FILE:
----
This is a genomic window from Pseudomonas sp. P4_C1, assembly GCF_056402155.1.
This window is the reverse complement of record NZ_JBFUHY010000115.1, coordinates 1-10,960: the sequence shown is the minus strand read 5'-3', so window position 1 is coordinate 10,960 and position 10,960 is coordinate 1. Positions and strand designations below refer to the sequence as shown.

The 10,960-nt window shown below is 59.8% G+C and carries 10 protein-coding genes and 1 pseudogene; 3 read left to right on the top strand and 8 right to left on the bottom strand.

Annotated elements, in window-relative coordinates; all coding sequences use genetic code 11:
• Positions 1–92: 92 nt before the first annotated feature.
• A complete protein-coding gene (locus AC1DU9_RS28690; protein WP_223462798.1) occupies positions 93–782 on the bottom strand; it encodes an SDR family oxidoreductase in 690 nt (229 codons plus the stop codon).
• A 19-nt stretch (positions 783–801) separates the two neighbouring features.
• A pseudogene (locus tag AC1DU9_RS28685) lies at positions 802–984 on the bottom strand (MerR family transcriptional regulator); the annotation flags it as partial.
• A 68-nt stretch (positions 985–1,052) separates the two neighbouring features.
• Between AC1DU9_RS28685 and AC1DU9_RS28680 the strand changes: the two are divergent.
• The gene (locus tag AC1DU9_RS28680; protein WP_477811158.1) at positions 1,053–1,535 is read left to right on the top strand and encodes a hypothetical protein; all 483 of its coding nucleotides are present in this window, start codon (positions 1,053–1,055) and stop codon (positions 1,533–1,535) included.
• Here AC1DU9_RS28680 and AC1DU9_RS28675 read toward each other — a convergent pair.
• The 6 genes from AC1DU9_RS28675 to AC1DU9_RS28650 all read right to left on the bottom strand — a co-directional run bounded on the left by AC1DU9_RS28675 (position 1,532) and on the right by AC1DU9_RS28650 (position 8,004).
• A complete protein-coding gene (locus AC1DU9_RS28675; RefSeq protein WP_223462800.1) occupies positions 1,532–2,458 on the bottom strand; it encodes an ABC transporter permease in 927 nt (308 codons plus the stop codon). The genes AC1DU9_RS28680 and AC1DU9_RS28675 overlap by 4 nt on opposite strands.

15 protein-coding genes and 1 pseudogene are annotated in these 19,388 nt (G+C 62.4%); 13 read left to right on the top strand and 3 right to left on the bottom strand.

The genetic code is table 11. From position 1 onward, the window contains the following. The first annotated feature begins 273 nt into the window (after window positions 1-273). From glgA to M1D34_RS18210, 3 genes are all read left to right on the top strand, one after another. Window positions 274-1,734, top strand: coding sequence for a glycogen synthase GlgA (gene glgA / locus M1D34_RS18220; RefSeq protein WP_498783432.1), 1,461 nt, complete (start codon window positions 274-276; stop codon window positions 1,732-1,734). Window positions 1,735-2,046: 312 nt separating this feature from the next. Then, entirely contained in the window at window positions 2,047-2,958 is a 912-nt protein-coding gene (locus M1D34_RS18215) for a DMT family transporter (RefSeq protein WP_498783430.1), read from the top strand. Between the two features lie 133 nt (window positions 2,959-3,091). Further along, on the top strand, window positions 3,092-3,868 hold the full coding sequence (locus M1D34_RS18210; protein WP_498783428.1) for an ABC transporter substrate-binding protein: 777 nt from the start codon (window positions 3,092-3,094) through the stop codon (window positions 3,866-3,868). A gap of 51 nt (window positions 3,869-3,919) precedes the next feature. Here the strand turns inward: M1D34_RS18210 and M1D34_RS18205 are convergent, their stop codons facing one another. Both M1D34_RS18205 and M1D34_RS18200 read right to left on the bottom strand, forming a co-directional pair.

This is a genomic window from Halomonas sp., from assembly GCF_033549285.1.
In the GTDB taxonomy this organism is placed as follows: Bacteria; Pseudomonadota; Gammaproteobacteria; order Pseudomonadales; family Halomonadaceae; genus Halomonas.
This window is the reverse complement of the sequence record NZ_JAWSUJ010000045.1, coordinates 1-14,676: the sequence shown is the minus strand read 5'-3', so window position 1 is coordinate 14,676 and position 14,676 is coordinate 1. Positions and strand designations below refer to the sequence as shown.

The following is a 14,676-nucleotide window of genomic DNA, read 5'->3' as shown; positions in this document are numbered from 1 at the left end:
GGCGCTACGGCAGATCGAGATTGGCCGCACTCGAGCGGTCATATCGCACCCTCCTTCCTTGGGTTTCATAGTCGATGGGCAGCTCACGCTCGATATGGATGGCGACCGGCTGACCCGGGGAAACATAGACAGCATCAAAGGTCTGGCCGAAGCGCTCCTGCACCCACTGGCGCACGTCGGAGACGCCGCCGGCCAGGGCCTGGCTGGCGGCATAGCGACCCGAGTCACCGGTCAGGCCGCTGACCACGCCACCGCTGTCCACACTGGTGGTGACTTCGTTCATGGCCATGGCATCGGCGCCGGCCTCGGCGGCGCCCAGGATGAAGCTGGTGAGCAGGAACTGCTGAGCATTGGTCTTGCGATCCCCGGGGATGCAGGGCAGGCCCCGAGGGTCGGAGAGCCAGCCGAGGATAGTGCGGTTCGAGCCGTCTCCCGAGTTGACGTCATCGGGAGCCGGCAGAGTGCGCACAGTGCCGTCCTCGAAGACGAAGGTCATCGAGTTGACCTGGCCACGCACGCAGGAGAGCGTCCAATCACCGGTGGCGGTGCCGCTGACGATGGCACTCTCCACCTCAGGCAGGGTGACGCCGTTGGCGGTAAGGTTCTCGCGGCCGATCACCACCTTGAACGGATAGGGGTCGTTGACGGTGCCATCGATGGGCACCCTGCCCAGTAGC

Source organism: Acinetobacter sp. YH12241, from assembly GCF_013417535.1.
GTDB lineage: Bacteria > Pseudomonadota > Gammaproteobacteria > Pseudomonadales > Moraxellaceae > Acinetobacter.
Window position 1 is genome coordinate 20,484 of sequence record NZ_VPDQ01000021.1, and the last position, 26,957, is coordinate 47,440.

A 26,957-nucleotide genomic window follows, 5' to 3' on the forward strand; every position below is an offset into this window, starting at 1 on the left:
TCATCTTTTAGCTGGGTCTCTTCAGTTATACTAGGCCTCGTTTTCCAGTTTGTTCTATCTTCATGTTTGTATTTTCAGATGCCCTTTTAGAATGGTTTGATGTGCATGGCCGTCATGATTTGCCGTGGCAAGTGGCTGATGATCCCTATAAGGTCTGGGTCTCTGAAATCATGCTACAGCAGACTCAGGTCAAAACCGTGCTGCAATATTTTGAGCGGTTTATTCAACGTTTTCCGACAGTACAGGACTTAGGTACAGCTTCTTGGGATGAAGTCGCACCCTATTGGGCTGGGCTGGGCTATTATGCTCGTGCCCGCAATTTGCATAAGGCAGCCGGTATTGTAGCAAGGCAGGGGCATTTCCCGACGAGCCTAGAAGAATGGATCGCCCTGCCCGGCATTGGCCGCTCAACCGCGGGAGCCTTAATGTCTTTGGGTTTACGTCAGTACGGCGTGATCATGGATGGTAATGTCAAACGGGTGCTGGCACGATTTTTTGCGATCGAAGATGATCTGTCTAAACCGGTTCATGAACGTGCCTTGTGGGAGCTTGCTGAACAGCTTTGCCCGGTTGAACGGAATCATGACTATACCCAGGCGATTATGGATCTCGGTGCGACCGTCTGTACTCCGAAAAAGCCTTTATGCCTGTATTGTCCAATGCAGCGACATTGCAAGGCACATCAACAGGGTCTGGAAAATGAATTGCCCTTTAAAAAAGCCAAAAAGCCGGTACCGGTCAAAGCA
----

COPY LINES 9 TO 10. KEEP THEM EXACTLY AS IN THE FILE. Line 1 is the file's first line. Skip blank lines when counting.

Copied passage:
• A 68-nt stretch (positions 985–1,052) separates the two neighbouring features.
• Between AC1DU9_RS28685 and AC1DU9_RS28680 the strand changes: the two are divergent.